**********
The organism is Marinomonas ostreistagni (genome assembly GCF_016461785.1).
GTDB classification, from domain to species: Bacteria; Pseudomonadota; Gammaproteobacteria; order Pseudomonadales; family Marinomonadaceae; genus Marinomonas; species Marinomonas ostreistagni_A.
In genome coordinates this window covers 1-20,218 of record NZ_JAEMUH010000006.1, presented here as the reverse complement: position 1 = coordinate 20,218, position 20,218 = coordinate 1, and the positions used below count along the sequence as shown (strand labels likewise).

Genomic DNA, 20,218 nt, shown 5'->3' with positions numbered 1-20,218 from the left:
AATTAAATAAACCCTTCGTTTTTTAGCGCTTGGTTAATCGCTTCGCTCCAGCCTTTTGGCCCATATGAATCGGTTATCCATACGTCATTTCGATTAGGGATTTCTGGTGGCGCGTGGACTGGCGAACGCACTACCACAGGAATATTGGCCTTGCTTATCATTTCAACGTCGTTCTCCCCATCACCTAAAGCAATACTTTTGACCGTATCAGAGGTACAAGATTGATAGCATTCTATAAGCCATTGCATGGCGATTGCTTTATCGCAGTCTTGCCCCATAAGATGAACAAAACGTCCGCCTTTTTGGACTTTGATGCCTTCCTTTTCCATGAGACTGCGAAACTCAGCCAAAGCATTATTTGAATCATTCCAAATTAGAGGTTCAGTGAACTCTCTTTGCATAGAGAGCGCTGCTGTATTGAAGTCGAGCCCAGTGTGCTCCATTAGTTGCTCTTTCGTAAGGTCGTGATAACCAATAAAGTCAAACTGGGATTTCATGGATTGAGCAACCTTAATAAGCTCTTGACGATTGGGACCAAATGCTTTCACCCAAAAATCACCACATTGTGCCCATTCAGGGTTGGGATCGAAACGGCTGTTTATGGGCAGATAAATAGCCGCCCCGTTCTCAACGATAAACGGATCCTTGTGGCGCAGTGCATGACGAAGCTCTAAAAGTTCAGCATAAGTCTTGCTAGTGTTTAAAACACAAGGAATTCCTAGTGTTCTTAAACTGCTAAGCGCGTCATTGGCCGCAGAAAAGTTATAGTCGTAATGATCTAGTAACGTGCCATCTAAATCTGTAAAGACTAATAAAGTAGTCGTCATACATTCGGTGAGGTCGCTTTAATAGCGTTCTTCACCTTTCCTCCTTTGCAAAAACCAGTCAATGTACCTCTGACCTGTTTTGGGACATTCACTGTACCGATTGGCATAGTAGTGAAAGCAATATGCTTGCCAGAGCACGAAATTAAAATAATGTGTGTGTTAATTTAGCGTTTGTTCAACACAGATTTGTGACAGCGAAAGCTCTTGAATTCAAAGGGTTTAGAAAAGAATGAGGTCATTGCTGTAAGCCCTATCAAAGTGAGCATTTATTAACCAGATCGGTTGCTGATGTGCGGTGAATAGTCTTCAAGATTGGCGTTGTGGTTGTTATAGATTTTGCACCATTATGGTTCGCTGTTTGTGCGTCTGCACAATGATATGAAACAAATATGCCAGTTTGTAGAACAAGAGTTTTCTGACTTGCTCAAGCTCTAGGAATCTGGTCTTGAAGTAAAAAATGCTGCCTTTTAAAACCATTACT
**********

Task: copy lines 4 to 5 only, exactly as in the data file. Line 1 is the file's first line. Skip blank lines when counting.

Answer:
Genomic DNA, 20,218 nt, shown 5'->3' with positions numbered 1-20,218 from the left:
AATTAAATAAACCCTTCGTTTTTTAGCGCTTGGTTAATCGCTTCGCTCCAGCCTTTTGGCCCATATGAATCGGTTATCCATACGTCATTTCGATTAGGGATTTCTGGTGGCGCGTGGACTGGCGAACGCACTACCACAGGAATATTGGCCTTGCTTATCATTTCAACGTCGTTCTCCCCATCACCTAAAGCAATACTTTTGACCGTATCAGAGGTACAAGATTGATAGCATTCTATAAGCCATTGCATGGCGATTGCTTTATCGCAGTCTTGCCCCATAAGATGAACAAAACGTCCGCCTTTTTGGACTTTGATGCCTTCCTTTTCCATGAGACTGCGAAACTCAGCCAAAGCATTATTTGAATCATTCCAAATTAGAGGTTCAGTGAACTCTCTTTGCATAGAGAGCGCTGCTGTATTGAAGTCGAGCCCAGTGTGCTCCATTAGTTGCTCTTTCGTAAGGTCGTGATAACCAATAAAGTCAAACTGGGATTTCATGGATTGAGCAACCTTAATAAGCTCTTGACGATTGGGACCAAATGCTTTCACCCAAAAATCACCACATTGTGCCCATTCAGGGTTGGGATCGAAACGGCTGTTTATGGGCAGATAAATAGCCGCCCCGTTCTCAACGATAAACGGATCCTTGTGGCGCAGTGCATGACGAAGCTCTAAAAGTTCAGCATAAGTCTTGCTAGTGTTTAAAACACAAGGAATTCCTAGTGTTCTTAAACTGCTAAGCGCGTCATTGGCCGCAGAAAAGTTATAGTCGTAATGATCTAGTAACGTGCCATCTAAATCTGTAAAGACTAATAAAGTAGTCGTCATACATTCGGTGAGGTCGCTTTAATAGCGTTCTTCACCTTTCCTCCTTTGCAAAAACCAGTCAATGTACCTCTGACCTGTTTTGGGACATTCACTGTACCGATTGGCATAGTAGTGAAAGCAATATGCTTGCCAGAGCACGAAATTAAAATAATGTGTGTGTTAATTTAGCGTTTGTTCAACACAGATTTGTGACAGCGAAAGCTCTTGAATTCAAAGGGTTTAGAAAAGAATGAGGTCATTGCTGTAAGCCCTATCAAAGTGAGCATTTATTAACCAGATCGGTTGCTGATGTGCGGTGAATAGTCTTCAAGATTGGCGTTGTGGTTGTTATAGATTTTGCACCATTATGGTTCGCTGTTTGTGCGTCTGCACAATGATATGAAACAAATATGCCAGTTTGTAGAACAAGAGTTTTCTGACTTGCTCAAGCTCTAGGAATCTGGTCTTGAAGTAAAAAATGCTGCCTTTTAAAACCATTACT